The state garment industry of Gujarat is one of the most prosperous ones in India. It provides a wide variety to the buyers. Some of the popular dress items of the industry are Salwars, Kurtas, Ghaghras, Cholis, Odhanis, Skirts and Jackets. All of these are produced from authentic hand block-printed material, creatively embellished with appliqué patterns and embroidery. Apart from this, Sarees are an all time specialty of the region. There are a number of weaving styles practiced in the state, popular the world over. The traditional garments are collected from the villages, where the actual craft of hand weaving is practiced.
Brocade is a distinctive weaving style of Gujarat. The technique makes
use of an extra weft pattern, which has raised the art to new heights.
To add to the luster of the fabric, gold thread is worked in the twill
weave. This reminds of the weave of the hangings of the yore, exhibited
in Gujarat museum. Brocades, with an illusion of inlay work on fabric,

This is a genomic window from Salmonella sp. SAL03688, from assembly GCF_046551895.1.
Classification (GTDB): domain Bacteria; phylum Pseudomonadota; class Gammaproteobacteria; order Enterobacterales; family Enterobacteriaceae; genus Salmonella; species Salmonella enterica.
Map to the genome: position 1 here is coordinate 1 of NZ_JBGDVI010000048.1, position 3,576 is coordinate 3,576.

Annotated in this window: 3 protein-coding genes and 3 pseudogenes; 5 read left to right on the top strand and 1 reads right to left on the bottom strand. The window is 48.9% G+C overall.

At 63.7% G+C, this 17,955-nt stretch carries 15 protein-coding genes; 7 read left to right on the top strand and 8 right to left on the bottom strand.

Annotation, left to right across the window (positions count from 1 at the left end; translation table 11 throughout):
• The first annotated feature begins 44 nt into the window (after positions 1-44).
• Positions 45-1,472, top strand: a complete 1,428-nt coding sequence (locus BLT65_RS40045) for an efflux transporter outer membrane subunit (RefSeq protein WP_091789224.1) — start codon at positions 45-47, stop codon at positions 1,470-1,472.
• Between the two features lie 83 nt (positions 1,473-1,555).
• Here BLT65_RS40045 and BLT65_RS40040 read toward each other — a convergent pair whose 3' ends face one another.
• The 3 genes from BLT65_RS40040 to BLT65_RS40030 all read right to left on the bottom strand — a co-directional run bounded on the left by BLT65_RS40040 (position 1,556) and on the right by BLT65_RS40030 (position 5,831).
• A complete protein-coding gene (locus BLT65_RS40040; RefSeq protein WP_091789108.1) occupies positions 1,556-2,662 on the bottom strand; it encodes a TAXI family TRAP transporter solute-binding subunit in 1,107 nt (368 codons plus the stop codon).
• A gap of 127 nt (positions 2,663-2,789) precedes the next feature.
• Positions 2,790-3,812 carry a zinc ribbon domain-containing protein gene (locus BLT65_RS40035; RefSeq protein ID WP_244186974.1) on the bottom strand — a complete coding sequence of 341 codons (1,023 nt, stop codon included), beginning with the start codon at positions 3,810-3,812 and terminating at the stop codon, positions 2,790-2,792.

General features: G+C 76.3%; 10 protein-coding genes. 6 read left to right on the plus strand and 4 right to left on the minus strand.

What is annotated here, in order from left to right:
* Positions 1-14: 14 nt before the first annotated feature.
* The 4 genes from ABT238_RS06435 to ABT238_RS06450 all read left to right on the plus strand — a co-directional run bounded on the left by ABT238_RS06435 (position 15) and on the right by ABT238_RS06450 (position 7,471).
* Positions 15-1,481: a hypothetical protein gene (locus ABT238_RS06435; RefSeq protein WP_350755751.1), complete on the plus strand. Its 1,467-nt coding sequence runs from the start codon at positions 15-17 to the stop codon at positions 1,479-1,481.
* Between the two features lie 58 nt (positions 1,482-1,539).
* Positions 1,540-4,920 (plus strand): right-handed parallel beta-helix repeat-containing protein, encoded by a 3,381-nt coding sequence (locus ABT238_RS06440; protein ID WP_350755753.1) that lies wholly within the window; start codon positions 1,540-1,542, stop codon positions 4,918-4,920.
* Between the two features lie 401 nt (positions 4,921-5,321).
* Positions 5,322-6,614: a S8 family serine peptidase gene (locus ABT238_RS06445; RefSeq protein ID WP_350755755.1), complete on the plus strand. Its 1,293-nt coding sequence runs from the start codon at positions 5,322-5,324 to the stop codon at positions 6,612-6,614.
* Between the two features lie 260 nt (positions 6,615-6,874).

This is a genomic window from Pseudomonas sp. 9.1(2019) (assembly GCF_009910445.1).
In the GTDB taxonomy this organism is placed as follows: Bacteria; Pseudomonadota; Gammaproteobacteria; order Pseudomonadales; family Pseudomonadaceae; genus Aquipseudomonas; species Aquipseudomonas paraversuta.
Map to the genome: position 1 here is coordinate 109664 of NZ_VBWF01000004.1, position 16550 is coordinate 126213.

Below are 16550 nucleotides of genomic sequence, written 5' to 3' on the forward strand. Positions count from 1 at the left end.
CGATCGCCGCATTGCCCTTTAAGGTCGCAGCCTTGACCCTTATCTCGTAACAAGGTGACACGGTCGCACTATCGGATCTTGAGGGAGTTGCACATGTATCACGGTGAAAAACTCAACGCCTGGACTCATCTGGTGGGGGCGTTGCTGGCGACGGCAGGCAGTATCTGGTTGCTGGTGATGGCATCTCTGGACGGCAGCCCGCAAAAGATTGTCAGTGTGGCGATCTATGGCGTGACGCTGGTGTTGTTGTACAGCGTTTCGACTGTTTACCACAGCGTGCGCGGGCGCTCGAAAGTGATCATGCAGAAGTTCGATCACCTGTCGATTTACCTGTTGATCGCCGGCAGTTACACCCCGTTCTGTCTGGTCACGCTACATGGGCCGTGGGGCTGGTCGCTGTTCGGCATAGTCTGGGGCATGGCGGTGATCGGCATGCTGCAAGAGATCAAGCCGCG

were first woven in Gujarat. The main centers of brocade weaving are
Jamnagar, Ahmedabad, Mehsana and Surat.
Here, silk-satin cloth is used for the Brocade while color is used for
the borders. The traditional patterns which adorn the Brocade sarees
include floral sprays, stylized shrubs, mango as a motif and a circular
coin known as an asharfi. Other garment designs popular amongst the
buyers are intricate constellation pattern, animals, fruits, dancing
figures, peacocks, women holding fans and different types of lotus.
Tanchoi is another weaving style in Gujarat. This weaving technique
changes the texture of the fabric. The base material used in this
technique is satin. An extra weave float is merged into the fabric. The
process is simple yet ingenious. It was introduced by Chinese weavers in
Surat. Later, the Parsi community used it extensively. The technique is
employed to weave sarees as well as dress material in silk.
Gharchola and Panetar
Another famous weaving style of the state includes Gharchola and
Panetar. Panetar are Gujarati sarees with satin weave. You can also find
them in Gajji silk with red borders. Another popular saree of the region
is Gharchola. These are traditional Hindu and Jain wedding sarees, made
of silk. For such an auspicious occasion, the number of squares in the
saree is kept in the multiples of 9, 12 or 52. Cambay is known for these
two weaving styles. Here, the sarees are first woven with silk and then
with gold and silver threads. They are then tie dyed or block printed.